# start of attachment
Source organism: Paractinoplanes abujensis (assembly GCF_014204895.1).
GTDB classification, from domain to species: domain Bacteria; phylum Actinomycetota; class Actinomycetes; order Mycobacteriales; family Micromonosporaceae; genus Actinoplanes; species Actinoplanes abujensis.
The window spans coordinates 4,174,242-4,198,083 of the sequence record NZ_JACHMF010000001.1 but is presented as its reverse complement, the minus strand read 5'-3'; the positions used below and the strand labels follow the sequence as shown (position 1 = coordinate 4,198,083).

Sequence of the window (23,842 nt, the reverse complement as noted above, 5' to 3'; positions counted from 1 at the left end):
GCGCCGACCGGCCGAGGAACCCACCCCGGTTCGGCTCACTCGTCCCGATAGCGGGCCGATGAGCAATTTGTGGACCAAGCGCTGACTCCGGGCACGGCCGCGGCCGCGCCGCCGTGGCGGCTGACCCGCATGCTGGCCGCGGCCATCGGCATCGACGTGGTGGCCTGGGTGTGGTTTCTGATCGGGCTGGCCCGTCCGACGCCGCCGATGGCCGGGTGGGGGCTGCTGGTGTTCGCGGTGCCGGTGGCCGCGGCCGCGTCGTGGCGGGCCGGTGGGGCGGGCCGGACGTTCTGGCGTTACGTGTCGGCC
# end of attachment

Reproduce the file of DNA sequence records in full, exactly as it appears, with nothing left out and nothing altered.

Source organism: Paractinoplanes abujensis (assembly GCF_014204895.1).
GTDB classification, from domain to species: domain Bacteria; phylum Actinomycetota; class Actinomycetes; order Mycobacteriales; family Micromonosporaceae; genus Actinoplanes; species Actinoplanes abujensis.
The window spans coordinates 4,174,242-4,198,083 of the sequence record NZ_JACHMF010000001.1 but is presented as its reverse complement, the minus strand read 5'-3'; the positions used below and the strand labels follow the sequence as shown (position 1 = coordinate 4,198,083).

Sequence of the window (23,842 nt, the reverse complement as noted above, 5' to 3'; positions counted from 1 at the left end):
GCGCCGACCGGCCGAGGAACCCACCCCGGTTCGGCTCACTCGTCCCGATAGCGGGCCGATGAGCAATTTGTGGACCAAGCGCTGACTCCGGGCACGGCCGCGGCCGCGCCGCCGTGGCGGCTGACCCGCATGCTGGCCGCGGCCATCGGCATCGACGTGGTGGCCTGGGTGTGGTTTCTGATCGGGCTGGCCCGTCCGACGCCGCCGATGGCCGGGTGGGGGCTGCTGGTGTTCGCGGTGCCGGTGGCCGCGGCCGCGTCGTGGCGGGCCGGTGGGGCGGGCCGGACGTTCTGGCGTTACGTGTCGGCC